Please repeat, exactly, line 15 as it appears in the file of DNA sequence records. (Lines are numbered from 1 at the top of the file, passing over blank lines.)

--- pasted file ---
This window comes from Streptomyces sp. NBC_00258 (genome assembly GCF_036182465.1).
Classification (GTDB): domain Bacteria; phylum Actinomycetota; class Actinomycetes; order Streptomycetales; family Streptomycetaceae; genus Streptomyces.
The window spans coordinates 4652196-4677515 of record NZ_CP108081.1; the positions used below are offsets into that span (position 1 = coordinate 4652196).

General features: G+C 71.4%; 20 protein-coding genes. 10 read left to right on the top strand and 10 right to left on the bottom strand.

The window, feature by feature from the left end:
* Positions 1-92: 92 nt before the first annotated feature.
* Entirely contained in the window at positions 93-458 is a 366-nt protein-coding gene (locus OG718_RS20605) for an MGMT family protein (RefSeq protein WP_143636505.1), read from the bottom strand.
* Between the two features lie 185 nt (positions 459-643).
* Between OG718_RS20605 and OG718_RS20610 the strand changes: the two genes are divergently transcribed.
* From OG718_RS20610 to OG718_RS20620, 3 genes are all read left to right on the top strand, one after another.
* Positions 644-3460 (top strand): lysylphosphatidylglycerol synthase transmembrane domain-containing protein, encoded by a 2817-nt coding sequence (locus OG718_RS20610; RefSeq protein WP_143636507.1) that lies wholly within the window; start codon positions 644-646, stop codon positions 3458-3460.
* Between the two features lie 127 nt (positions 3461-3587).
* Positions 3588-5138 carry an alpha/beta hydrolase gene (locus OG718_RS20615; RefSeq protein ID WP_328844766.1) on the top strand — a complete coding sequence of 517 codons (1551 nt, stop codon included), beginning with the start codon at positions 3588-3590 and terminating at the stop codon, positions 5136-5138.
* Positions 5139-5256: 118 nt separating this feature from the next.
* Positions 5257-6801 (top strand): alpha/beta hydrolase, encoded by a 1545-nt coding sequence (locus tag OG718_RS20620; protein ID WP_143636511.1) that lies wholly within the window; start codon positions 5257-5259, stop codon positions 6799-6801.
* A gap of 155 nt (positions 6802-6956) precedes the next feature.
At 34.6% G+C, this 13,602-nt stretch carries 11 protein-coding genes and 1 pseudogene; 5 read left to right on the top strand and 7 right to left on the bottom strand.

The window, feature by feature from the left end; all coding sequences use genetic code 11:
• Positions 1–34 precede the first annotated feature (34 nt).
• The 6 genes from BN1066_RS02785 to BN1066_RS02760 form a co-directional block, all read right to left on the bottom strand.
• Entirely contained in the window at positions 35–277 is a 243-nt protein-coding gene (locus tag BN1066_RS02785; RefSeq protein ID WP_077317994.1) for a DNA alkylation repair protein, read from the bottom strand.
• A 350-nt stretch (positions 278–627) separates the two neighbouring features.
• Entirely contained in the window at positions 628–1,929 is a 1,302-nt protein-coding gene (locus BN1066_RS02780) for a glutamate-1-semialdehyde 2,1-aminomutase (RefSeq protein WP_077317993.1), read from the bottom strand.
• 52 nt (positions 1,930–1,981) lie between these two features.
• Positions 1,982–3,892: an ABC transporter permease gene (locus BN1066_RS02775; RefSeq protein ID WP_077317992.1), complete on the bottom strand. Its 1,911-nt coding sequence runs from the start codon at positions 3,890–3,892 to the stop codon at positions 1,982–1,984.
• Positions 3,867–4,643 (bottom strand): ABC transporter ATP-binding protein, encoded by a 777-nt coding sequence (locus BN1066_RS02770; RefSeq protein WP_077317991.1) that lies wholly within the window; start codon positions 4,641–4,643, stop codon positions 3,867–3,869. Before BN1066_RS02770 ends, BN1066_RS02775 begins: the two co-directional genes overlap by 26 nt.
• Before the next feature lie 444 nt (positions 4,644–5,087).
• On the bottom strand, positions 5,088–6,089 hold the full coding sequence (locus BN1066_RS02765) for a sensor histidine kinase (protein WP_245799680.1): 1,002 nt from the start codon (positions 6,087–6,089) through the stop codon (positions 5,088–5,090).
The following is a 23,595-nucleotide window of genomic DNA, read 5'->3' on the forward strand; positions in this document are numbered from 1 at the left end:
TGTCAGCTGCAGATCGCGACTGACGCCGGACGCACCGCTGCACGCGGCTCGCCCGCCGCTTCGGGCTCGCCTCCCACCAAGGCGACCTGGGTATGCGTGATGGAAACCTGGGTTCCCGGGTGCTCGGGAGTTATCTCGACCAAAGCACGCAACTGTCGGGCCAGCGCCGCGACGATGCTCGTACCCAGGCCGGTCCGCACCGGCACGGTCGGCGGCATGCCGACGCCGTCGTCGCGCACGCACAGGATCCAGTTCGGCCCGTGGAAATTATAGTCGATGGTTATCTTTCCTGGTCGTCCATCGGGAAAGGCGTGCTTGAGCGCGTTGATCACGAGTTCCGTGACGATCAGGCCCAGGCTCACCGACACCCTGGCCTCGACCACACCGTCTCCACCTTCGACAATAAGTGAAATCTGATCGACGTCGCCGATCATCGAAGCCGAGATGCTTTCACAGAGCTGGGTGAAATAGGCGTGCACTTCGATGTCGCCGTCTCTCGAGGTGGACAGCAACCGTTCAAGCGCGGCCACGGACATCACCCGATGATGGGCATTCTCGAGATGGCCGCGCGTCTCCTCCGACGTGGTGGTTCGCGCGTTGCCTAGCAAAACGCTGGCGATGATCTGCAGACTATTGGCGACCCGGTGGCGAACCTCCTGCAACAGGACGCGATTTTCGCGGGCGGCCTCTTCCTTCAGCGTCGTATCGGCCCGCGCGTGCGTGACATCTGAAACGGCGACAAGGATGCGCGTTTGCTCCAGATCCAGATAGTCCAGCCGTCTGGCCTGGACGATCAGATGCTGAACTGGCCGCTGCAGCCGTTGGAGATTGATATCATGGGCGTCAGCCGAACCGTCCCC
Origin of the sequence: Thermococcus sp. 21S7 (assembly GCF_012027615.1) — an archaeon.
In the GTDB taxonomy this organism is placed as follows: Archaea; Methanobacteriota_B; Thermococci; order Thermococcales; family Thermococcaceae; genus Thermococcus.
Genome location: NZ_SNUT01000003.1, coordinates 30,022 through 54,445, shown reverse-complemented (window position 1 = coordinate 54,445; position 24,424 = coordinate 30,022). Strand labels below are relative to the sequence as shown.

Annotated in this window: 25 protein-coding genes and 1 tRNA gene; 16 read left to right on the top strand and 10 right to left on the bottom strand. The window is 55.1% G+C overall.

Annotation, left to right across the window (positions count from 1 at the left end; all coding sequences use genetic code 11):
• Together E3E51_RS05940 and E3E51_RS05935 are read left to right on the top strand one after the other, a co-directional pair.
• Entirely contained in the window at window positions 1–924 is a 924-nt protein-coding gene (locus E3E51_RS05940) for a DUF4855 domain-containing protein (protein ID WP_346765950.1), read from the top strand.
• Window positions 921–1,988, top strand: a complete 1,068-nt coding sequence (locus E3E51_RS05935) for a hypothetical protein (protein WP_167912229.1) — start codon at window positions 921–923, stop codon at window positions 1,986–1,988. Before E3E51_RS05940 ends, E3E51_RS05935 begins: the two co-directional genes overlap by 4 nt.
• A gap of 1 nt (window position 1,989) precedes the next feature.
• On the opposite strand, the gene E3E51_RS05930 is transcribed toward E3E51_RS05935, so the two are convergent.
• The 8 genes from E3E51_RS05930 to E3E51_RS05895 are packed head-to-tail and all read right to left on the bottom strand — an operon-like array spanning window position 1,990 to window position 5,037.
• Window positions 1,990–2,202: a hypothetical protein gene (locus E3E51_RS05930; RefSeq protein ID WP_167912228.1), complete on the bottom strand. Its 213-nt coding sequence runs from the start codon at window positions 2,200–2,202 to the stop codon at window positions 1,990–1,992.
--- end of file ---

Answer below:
* Positions 5257-6801 (top strand): alpha/beta hydrolase, encoded by a 1545-nt coding sequence (locus tag OG718_RS20620; protein ID WP_143636511.1) that lies wholly within the window; start codon positions 5257-5259, stop codon positions 6799-6801.